e9th writes: The Sci-Fi Channel, which once brought us the final three seasons of MST3K, then became the supernatural reality fixated Syfy, has really done it this time. It's already pitching advertisers on integrations into Defiance, the coordinated TV series and multiplayer online game that it plans to introduce in April 2013.
Advertising Age tells us that the complicated nature of the project, in which plot points will appear on the TV show and in the game at about the same time, requires bringing in marketers earlier than usual. For example, the post-apocalyptic Defiance, "...could have a highway with rest-stop signs, and one of the signs could have a Burger King symbol. When they get off the highway, they find a Burger King that survived the universal war," said Nicholas Beliaeff, senior VP-development for Trion Worlds.
The article continues: Media typically get consumed in a lean-back fashion, as with TV, or a lean-forward stance, as in gaming and the web, said Mike Rosen, president-investment and activation at Starcom MediaVest Group. " 'Defiance' is a groundbreaking paradigm that links both media [types] and allows brands to be more immersive than they could be as part of TV or a video game alone."
e9th writes: The New York Times reports that the U.S. Pushes to Ease Technical Obstacles to Wiretapping. 'An Obama administration task force that includes officials from the Justice and Commerce Departments, the F.B.I. and other agencies recently began working on draft legislation to strengthen and expand a 1994 law requiring carriers to make sure their systems can be wiretapped.' Apparently, some carriers are innovating without ensuring compliance with 1994's Communications Assistance for Law Enforcement Act (CALEA), and that's making it difficult to deploy some court ordered wiretaps quickly. The government wants to add legal and financial incentives and penalties to CALEA to encourage carriers to make interception easier. A telecommunications industry spokesman claims new rules will stifle competition and increase costs, saying, 'The government's answer is, "don't deploy the new services — wait until the government catches up"'
e9th writes: Ars Technica reports that IBM has adopted Firefox as its company-wide browser.It will be installed on all new employee computers, and all 400,000 employees will be encouraged to use it. Speaking of encouraging Firefox use, IBM VP Bob Sutor blogs, 'We will continue to strongly encourage our vendors who have browser-based software to fully support Firefox.' I hope this means that if IBM can't navigate a vendor's site with Firefox, they'll just look elsewhere.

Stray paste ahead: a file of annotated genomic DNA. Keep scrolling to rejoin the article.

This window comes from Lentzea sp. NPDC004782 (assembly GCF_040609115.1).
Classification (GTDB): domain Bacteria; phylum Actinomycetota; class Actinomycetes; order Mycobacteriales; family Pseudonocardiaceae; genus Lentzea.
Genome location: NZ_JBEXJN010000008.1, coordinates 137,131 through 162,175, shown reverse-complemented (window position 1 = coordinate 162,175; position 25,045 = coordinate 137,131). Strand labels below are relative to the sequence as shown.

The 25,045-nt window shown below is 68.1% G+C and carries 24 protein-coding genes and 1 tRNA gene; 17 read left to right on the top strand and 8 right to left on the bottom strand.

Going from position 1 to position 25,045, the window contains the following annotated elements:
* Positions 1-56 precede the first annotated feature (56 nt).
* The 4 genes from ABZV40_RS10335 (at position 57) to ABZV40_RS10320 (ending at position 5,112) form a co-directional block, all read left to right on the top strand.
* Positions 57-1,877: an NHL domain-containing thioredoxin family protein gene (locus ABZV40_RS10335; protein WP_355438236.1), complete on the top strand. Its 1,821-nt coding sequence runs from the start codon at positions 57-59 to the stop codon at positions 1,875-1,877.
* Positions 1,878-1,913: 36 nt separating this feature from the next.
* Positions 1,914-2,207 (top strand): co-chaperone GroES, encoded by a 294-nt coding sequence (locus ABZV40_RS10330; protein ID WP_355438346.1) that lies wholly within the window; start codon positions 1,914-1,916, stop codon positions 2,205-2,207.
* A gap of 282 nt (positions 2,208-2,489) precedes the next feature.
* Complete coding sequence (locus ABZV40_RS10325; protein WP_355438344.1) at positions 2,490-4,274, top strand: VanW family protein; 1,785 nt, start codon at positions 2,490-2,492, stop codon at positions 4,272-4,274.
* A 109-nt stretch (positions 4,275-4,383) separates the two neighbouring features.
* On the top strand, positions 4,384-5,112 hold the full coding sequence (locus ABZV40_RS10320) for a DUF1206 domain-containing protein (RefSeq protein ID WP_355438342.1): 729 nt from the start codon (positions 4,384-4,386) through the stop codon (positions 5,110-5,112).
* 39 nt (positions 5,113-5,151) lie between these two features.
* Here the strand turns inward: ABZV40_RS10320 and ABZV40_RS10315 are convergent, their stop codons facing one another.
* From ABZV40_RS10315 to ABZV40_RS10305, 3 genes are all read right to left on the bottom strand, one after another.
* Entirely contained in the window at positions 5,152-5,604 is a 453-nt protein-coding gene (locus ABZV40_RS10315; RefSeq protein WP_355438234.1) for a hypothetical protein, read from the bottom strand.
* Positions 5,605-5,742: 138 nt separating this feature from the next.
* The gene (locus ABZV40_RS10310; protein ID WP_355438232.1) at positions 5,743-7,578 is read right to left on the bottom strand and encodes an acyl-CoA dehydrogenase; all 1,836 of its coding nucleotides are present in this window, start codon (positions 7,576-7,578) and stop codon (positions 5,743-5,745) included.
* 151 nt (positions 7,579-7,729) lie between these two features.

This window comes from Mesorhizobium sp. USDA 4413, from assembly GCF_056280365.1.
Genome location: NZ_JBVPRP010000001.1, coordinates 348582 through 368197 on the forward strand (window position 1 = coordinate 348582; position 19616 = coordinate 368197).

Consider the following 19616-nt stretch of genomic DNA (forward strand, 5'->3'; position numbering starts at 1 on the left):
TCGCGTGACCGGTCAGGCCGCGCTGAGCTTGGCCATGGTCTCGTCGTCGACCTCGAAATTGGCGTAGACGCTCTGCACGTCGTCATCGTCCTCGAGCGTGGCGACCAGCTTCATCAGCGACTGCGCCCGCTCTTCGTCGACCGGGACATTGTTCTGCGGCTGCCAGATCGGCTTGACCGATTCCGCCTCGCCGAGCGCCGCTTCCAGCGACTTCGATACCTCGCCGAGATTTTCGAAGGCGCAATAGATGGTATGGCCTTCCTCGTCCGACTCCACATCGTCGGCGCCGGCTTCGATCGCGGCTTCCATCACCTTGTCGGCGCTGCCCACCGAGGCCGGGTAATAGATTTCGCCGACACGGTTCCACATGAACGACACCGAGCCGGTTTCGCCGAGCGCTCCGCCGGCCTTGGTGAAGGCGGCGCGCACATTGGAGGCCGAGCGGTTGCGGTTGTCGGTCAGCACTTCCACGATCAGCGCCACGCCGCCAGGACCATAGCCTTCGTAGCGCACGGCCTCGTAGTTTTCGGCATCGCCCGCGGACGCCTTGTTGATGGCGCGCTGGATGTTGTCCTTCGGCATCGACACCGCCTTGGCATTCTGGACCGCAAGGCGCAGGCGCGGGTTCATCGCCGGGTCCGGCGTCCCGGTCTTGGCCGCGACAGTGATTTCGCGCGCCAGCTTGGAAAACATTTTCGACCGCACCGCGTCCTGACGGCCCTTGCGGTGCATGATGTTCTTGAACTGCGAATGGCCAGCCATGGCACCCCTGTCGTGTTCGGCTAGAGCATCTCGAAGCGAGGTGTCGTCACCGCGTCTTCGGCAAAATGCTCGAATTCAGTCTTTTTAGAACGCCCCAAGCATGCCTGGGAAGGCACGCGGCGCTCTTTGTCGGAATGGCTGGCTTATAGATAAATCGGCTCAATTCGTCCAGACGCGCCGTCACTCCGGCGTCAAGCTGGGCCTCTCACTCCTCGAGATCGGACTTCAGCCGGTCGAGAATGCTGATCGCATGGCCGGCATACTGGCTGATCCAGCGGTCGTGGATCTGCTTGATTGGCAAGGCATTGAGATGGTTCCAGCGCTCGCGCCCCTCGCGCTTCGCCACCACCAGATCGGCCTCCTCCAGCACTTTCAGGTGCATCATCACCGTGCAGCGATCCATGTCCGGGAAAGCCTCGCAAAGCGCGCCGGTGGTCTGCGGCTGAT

e9th writes: The Supreme Court, in a 9-0 ruling, has decided that government employers are entitled to examine all text messages sent with government provided devices, even if the employee has agreed to pay for any excess message charges out of his own pocket. While the ruling only applies to government employees (at all levels), it may give private sector employees something to think about when using employer-provided devices.
e9th writes: "The New York Times reports that Doug Cutting is leaving Yahoo! Cutting, the creator of Hadoop, will be joining Silicon Valley start-up Cloudera. His leaving Yahoo! makes sense, since Microsoft's Bing will be taking the place of Yahoo!'s own search engine, however Cutting states that he was in discussions with Cloudera before the Microsoft-Yahoo! deal was reached. The Register has a few more details."
e9th writes: We know that Microsoft failed last February in its attempt to buy Yahoo. Now, Advertising Age reports that they've reached a deal. Instead of a buyout, the two will enter into a revenue sharing agreement, and Bing will become Yahoo's default browser. The meat of the AdAge article can be found here, in Yahoo News. This may give Google something to worry about.
e9th writes: "TVWeek reports that 20th Century Fox TV and Comedy Central have officially struck a deal for 26 new episodes of Futurama, due to the strong ratings of its reruns and feature-length specials. Matt Groening is quoted as saying, 'We're thrilled Futurama is coming back. We now have only 25,766 episodes to make before we catch up with Bender and Fry in the year 3000.'"